5: However, I would argue that in this case there’s a public interest in reporting the parents’ criticisms and telling people what their jobs are or were – particularly in the light of Hayden J’s criticism. I can’t see how to do that anonymously: giving detail of the parents’ jobs will create an obvious risk of jigsaw identification. How many other patients have parents with those jobs?
6: Given the amount of information in the public domain about P’s health, what harm would naming P cause? We’d essentially only be telling people that P has another health problem and is a patient in a CoP hearing.
7: I’m not clear what position P’s parents take in relation to P’s identification. They said, on August 18, that P would want her real initials used on documents. Using P’s real initials would obviously add to risk of jigsaw identification.
8: There’s also an issue in relation to what’s already in the public domain. We can’t tell people what’s already in the public domain about P without breaching the transparency order. I’d argue that we should be able to tell people what’s already in the public domain.
The judge gave permission to name LW as Laura Wareham, and to name her parents as Conrad Wareham and Erica Wareham.
This meant that Brian was now able to publish the information that the patient’s father, Conrad Wareham was a consultant and “a specialist in the care of critically ill patients” (see: Judge criticises consultant concerned about how doctors are treating his daughter at Welsh health board“). It meant he was able to address the sensitive issue of how a family member with (substantial) medical knowledge engages with the medical treatment of his daughter.
It also means that Conrad and Erica Wareham can write publicly on Facebook (and elsewhere) and speak to the media about the role of the Court of Protection in their daughter’s life (although they are not allowed to name the hospital where she is being treated, or the people involved in her care).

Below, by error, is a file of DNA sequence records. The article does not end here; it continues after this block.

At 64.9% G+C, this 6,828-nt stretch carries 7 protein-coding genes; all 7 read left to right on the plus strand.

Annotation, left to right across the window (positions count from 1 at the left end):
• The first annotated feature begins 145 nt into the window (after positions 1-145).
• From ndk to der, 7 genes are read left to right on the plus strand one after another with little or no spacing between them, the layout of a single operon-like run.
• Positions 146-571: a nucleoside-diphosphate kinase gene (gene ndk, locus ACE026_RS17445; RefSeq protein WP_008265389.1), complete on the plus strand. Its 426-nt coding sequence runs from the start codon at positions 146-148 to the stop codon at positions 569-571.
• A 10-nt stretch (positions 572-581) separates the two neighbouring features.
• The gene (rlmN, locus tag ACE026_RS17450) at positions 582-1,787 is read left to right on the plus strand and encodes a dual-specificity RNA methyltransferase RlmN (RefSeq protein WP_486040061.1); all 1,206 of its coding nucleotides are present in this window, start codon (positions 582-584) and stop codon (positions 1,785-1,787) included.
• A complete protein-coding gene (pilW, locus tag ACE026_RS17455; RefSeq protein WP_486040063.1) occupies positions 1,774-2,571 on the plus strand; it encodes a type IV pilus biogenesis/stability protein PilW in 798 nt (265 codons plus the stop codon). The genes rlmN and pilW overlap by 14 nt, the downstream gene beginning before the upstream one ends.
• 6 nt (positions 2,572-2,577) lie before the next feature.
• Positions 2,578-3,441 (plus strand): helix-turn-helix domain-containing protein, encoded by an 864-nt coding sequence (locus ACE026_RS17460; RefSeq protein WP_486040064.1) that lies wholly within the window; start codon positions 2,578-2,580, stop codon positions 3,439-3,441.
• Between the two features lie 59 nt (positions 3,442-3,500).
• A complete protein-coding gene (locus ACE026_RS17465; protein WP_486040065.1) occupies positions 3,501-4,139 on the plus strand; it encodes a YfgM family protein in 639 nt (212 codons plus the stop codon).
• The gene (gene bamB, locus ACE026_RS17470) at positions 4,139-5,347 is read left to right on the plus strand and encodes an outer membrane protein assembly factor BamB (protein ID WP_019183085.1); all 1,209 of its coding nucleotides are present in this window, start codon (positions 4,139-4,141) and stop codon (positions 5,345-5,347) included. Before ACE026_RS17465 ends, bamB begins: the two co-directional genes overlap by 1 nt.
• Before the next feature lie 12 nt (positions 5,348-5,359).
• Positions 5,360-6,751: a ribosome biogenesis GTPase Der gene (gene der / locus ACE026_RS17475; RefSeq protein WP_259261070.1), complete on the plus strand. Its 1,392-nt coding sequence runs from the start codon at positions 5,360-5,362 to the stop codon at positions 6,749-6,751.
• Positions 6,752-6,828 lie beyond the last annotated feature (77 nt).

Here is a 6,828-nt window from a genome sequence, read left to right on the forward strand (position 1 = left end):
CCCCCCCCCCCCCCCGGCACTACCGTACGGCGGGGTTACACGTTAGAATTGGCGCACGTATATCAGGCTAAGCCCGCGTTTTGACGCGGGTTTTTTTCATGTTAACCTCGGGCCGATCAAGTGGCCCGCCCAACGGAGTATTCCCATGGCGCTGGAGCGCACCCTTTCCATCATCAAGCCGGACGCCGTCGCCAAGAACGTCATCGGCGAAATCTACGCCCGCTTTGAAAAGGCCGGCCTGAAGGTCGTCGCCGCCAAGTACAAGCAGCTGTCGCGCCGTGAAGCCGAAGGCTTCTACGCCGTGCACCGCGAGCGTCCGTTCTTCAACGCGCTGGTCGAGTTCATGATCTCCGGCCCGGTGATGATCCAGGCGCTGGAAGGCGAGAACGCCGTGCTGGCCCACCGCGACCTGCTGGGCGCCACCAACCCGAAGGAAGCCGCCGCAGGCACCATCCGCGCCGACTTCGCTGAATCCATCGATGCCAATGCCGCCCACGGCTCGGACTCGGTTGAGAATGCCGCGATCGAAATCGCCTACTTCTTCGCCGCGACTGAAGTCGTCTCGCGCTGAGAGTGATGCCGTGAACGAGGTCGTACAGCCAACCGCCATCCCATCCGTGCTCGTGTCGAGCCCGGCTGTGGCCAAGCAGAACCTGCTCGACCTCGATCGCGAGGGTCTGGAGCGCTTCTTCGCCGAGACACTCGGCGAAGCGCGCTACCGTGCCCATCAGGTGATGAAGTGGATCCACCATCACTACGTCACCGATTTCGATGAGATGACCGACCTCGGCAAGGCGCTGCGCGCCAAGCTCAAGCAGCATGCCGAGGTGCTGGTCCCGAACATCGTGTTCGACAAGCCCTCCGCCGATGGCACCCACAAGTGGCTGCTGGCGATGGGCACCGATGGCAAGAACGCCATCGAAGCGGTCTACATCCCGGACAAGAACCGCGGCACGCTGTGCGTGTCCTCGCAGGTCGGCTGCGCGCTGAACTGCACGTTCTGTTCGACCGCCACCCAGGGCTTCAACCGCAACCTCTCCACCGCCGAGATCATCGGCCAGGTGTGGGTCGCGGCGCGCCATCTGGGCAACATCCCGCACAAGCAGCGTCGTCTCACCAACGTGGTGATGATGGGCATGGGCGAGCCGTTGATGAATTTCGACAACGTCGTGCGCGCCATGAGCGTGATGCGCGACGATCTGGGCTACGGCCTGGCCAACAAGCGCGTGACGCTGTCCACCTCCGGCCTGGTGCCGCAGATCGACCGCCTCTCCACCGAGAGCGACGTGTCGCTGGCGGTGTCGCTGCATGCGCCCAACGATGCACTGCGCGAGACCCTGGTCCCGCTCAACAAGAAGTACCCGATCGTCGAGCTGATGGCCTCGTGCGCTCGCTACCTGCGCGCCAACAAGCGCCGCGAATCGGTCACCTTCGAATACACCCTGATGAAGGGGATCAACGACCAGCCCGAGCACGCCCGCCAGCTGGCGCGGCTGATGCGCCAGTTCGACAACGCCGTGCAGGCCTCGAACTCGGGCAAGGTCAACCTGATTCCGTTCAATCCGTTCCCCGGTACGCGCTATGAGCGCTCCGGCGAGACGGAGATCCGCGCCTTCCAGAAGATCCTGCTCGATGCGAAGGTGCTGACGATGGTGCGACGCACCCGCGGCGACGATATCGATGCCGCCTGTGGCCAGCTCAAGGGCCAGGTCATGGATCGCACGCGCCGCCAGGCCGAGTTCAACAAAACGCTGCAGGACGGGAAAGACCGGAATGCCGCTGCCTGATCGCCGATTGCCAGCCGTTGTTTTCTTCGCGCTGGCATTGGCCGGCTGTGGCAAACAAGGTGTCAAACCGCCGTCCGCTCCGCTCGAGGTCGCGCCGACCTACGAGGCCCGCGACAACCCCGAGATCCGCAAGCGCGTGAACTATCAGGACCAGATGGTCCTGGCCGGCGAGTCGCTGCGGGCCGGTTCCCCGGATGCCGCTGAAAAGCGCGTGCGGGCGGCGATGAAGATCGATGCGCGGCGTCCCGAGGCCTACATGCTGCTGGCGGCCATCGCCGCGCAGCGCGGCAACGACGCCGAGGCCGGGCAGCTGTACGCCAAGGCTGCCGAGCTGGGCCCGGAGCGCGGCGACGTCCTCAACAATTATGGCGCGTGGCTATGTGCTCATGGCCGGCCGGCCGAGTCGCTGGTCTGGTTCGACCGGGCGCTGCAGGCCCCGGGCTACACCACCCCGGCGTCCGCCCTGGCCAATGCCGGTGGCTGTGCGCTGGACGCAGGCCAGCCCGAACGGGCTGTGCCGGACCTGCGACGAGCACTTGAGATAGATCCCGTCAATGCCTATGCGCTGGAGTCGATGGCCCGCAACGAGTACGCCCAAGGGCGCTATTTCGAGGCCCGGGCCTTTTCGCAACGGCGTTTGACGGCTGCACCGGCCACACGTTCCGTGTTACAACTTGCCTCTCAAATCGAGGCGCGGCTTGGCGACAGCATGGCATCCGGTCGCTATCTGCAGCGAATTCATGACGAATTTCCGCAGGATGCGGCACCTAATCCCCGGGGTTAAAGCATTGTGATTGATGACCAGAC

Celia Kitzinger is co-director (with Gill Loomes-Quinn) of the Open Justice Court of Protection Project. She tweets @kitzingercelia
Brian Farmer is a reporter with the PA news agency.
 For examples of variations to Transparency Orders related to issues other than naming P, see:
- He’s Polish: Challenging reporting restrictions (before Cohen J – varied to enable reporting of P’s nationality)
- Prader-Willi Syndrome and Transparency (before Theis J – varied to enable reporting of P’s diagnosis)
- Predatory marriage and coercive control (before Roberts J – challenged a retrospective reporting order, see §108-§110 of her judgment which deals with this)
- Naming a putative ‘expert’ in a Covid vaccination case: A letter to the judge (before Deputy Circuit Judge Rogers – asked and was granted permission to name the ‘expert’)
- Reflections on open justice and transparency in the light of Re A (Covert Medication: Closed Proceedings)  EWCOP 44 (before Poole J – addressed concerns relating to an interim RRO prohibiting reporting of covert medication)